Coronavirus and New Zealand dolphins: many questions, few answers
Like people over the world, New Zealanders have recently been faced with a lot of time at home. Fortunately, humans are remarkably resourceful and we have come up with a variety of ways to amuse, distract and entertain ourselves during these difficult times.
As well as being strange and difficult, these are also very sad times. But amid the human suffering, there is an air of hope as we witness discernible changes in the environment, from just a few weeks of slowing down of human activities.
The key questions are, how might this pandemic change human behaviour in the long-term? Will this make us rethink our relationship with nature – even just a little?
The air over Banks Peninsula, in the South Island of New Zealand, is crystal clear. The light in this region is always remarkable, but there’s a new clarity here, apparently as the result of the hiatus in all but essential industry and travel. I wonder too about more subtle changes and whether they are being noticed yet in our oceans. What does the lockdown mean for the coastal dolphins, with fewer recreational vessels in the water and reduced fishing in some areas as a result of physical distancing restrictions?
How might the pandemic influence our efforts to protect Hector’s and Māui dolphins? Faced with such a multifaceted crisis, with human health, economic and social dimensions, what does this mean for conservation decision-making by government? These little dolphins, endemic to New Zealand, are facing extinction because they are dying in fishing nets at an unsustainable rate. With your support, we’ve been campaigning hard to persuade the government to remove the dangerous nets from coastal waters where the dolphins live and transition to safe fishing methods in these inshore areas. We were expecting a decision from the New Zealand government at the end of last year about their conservation plan for these dolphins, known as the ‘Hector’s and Māui Threat Management Plan’. This has been delayed - again – and while this is no time to grumble, we have been assured that this will be a priority conservation decision when some semblance of normality returns.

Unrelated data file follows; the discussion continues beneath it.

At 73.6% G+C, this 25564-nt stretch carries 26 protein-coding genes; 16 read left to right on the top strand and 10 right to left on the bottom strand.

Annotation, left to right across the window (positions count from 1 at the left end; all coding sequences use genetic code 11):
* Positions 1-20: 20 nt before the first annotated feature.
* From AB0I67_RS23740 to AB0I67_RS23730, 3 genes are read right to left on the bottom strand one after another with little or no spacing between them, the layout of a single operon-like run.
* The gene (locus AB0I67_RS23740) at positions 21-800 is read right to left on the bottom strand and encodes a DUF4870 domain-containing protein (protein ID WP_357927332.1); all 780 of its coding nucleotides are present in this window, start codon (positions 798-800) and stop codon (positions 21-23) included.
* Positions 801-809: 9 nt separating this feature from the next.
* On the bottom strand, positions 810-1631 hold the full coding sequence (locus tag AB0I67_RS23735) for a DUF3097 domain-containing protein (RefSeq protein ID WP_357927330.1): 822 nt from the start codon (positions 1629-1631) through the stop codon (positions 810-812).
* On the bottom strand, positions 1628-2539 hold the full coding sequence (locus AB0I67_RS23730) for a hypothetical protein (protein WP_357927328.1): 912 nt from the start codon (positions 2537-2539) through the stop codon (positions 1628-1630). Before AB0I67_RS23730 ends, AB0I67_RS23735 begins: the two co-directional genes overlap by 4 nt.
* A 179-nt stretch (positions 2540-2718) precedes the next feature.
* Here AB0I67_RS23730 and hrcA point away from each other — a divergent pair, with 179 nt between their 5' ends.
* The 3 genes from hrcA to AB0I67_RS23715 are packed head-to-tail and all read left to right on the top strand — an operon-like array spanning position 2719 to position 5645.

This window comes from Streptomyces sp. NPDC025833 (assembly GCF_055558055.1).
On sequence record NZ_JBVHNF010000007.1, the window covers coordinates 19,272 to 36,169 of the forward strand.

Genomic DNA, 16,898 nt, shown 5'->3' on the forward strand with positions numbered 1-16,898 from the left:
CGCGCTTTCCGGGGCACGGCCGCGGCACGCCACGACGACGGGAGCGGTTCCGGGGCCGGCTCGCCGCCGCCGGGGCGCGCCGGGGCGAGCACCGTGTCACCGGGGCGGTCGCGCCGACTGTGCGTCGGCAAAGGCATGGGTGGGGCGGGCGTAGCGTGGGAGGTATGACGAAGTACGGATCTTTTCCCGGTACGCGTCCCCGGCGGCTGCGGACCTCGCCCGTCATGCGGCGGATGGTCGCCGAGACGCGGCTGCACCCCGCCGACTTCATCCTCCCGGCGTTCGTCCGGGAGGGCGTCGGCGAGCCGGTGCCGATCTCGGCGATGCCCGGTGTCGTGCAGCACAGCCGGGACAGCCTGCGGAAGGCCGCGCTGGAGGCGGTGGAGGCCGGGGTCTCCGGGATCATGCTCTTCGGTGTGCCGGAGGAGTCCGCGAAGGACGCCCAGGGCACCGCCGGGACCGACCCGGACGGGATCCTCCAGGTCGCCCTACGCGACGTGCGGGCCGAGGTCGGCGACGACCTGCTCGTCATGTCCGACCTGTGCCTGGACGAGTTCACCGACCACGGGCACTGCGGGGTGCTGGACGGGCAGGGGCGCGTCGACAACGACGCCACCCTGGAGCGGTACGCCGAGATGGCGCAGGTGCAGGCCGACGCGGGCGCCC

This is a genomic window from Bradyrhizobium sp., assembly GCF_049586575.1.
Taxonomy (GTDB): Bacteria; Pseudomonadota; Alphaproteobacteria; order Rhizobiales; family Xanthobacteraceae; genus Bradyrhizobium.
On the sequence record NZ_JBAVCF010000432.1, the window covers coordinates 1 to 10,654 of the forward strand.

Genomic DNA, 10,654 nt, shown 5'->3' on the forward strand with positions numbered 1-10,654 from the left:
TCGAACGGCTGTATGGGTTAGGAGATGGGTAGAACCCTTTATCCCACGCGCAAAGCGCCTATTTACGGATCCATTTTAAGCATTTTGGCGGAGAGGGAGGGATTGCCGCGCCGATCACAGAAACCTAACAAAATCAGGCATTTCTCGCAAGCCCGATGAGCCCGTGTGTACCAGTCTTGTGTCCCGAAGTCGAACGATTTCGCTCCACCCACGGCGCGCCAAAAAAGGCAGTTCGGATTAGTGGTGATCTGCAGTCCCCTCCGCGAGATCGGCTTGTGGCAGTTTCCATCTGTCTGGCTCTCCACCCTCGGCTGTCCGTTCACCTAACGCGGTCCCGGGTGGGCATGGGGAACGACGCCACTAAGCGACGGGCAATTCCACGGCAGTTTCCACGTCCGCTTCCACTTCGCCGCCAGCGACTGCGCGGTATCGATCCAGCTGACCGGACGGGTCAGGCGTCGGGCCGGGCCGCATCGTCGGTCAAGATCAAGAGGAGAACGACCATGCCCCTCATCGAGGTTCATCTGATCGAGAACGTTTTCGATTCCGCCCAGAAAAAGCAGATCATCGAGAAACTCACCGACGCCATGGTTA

All over the world people have been reconsidering their personal priorities. A common theme seems to be a reaffirmation of the importance of nature in our lives. Talking about the call to ban wet markets, the UN chief of biodiversity noted that "If we don't take care of nature, it will take care of us". As well as the pandemic highlighting the important relationship between wildlife and human health, this slowing down of the human race has also allowed some healthy, deeper reconnection with wildlife and the environment. We hope the government is sensitive to this subtle, but important shift, when it comes to reconsidering the Threat Management Plan for the dolphins.
Right now, like many governments, New Zealand has a lot on its plate. Before the pandemic, tourism was New Zealand’s largest export industry, with 229,566 people directly and another 163,713 indirectly employed in tourism in New Zealand. That’s 14.4% of the total number of people employed in New Zealand and the industry is estimated to generate over NZ$40 billion per year. Eco-tourism is an important part of New Zealand’s appeal. As a result of border and flight restrictions, predictions are that there will be massive losses to tourism over the coming 12 to 18 months. What will this pandemic mean longer-term as the government will need to support many struggling industries?
There remain a lot of questions and these issues are difficult (‘wicked’ even) to predict. Undoubtedly, reducing hardship, keeping people gainfully employed and creating jobs will be a key focus, as the acute public health crisis is brought under control and the unavoidable chronic economic issues unfold.
Fortunately, nature carries on regardless of these very real human struggles and the coastal dolphins of New Zealand are blissfully unaware that policy decisions around their future might have become even more complex.
Amid all the chaos and uncertainty, one single lesson from this pandemic keeps me optimistic: when sufficiently galvanised to do so, the human race can make remarkable changes overnight.
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